In July 2008 10 year old Jack Wallace was involved in a boating accident while on vacation with his family on Lake George, NY. His injuries resulted in his right leg being amputated above the knee.
The following summer, Jack went to Camp No Limits with his family for the first time. He was inspired by the other children to work hard and realized that his limb loss was not a limitation. Camp No Limits helped Jack to stop focusing on his limitations and instead focus on all the possibilities that were available to him.
“By spending time with all of the other campers who had overcome their disabilities, I stopped noticing their disabilities and mine as well,”
He attended his first Para ice hockey development camp after hearing about it while at Camp No Limits and soon joined a local team in New Jersey, NJ Freeze. He was encouraged by a fellow teammate Josh Pauls, who went on to win a Paralympic gold medal at Vancouver 2010, the youngest member on that team, and then helped the USA to Paralympic gold at Sochi 2014. Jack was very impressed that there was a possibility that he could make Team USA Sled Hockey Team and go to the Paralympics.
Sports came naturally to Jack. By 15, he was a competitive skier, sled-hockey player, and lacrosse goalie. In June of 2013, Jack joined Team Sunshine, organized by Sunshine Prosthetics & Orthotics owner Brooke Artesi, to compete in the Lincoln Park Triathlon. Money raised was donated to Camp No Limits.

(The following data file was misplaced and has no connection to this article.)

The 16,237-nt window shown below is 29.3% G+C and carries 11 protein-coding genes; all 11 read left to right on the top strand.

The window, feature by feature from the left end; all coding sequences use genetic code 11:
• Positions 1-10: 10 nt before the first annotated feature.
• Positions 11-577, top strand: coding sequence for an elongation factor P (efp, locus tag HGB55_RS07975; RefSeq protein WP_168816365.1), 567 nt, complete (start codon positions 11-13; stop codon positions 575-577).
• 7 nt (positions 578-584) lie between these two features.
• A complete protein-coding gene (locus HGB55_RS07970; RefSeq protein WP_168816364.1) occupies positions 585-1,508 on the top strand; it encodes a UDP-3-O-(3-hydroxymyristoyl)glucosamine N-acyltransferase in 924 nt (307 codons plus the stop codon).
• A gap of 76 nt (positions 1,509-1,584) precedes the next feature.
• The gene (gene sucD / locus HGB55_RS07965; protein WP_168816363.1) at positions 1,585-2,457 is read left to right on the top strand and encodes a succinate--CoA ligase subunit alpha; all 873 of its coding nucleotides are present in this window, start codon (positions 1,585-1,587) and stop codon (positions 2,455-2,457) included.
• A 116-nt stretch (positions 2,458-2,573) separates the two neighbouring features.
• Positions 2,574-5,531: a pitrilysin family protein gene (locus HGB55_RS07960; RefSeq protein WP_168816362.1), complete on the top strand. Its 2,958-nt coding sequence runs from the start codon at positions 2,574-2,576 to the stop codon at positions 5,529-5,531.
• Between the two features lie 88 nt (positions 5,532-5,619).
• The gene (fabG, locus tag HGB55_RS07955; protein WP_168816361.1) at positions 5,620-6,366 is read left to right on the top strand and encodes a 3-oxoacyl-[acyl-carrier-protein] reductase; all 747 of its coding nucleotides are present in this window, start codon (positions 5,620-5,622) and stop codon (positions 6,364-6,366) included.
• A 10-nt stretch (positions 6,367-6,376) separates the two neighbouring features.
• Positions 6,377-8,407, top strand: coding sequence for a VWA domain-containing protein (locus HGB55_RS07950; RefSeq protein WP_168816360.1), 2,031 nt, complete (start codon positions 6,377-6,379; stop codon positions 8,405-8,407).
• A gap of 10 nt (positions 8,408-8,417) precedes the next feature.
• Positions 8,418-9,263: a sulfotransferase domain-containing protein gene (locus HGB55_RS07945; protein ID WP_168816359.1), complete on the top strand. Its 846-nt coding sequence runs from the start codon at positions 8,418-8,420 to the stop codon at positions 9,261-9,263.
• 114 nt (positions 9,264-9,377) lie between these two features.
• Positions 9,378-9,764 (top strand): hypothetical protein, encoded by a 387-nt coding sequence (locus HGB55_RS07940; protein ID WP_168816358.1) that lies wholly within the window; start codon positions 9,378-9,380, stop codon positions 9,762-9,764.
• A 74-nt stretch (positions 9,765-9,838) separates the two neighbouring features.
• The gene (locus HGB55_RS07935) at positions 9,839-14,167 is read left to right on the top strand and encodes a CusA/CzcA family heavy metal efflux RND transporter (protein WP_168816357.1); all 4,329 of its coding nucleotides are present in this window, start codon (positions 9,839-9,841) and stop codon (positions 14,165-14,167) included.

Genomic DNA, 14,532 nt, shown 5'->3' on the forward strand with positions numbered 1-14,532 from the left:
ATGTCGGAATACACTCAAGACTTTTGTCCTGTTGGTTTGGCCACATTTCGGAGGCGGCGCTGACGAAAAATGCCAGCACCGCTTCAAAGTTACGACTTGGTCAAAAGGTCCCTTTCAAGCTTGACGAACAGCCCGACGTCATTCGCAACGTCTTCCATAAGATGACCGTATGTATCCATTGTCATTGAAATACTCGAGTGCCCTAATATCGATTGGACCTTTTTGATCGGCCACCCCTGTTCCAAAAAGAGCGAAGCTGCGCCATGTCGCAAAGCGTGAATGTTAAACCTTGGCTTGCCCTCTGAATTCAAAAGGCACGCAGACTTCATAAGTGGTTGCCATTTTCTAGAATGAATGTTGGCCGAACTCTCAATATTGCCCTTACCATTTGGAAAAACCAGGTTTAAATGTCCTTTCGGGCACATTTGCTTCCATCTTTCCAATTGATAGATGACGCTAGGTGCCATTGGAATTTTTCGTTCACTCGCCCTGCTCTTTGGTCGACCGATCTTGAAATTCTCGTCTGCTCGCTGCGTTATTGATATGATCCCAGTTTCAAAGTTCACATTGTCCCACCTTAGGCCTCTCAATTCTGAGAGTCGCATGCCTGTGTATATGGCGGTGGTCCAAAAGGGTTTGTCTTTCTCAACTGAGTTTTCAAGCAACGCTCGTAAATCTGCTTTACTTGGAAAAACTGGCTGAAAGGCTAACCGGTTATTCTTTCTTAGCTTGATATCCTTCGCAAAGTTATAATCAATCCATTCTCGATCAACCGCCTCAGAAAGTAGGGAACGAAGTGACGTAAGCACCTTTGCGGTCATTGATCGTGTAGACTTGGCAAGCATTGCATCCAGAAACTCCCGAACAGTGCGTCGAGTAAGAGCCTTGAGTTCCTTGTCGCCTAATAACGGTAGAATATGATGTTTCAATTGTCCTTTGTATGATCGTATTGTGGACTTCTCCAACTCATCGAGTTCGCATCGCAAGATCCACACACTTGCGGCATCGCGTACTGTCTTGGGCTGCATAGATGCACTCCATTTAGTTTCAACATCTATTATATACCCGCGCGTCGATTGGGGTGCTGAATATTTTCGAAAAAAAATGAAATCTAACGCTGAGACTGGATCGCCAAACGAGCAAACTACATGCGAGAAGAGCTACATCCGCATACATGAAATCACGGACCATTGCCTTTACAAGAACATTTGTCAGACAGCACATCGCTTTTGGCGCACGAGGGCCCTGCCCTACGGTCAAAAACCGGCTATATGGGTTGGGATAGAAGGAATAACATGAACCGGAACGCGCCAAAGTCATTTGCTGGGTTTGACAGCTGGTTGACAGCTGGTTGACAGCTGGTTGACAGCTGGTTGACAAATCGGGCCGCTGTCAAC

Just turning 19, Jack is now the youngest member of the Team USA Para Sled Hockey Team, finishing with a silver medal at the 2017 Para Sled Hockey World Championship in Gangneung, South Korea. He was named the U.S. Player of the Game.
The United States Paralympic Sled Hockey Team represents the United States at the Paralympic Winter Games. The event is held every four years directly following the Winter Olympic Games in the same city that hosts the Winter Olympics. Jack’s Paralympic goal is nearing.
What is Sled Hockey?
Sled hockey (sledge hockey in Canada and Europe) is a sit-down version of ice hockey for players whose disability prevents them from playing stand-up hockey.
There is little difference in sled hockey and stand-up hockey. The goal is still to put the puck in the net. Sled hockey players use their arms to power themselves around the ice and their hips to move side-to-side. There are six players for each team – three forwards, two defensemen, and a goalie. Substitutes may be made when play is stopped, or on the fly. Previously, periods were 15 minutes in length, but now are increased to 20 minutes, the same as stand-up hockey. Play is on a regulation sized ice rink with standard size nets and puck. Checking and high-speed slapshots are common features of the sport. Players and spectators alike experience the same thrills as stand-up hockey. Two able-bodied referees call the game. (http://teamusa.usahockey.com)
See Jack score the final goal in the USA vs South Korea Para Ice Hockey Championships highlights.
This young athlete with a love of Buffalo Chicken Pizza and Braveheart, whose dream job is being a Pilot, currently a student at The College of New Jersey, class of 2020, is our Inspiration. We’re proud of you and all your accomplishments Jack!
Jack Wallace – Athlete, Student, Inspiration
To follow Jack on twitter: @jwall881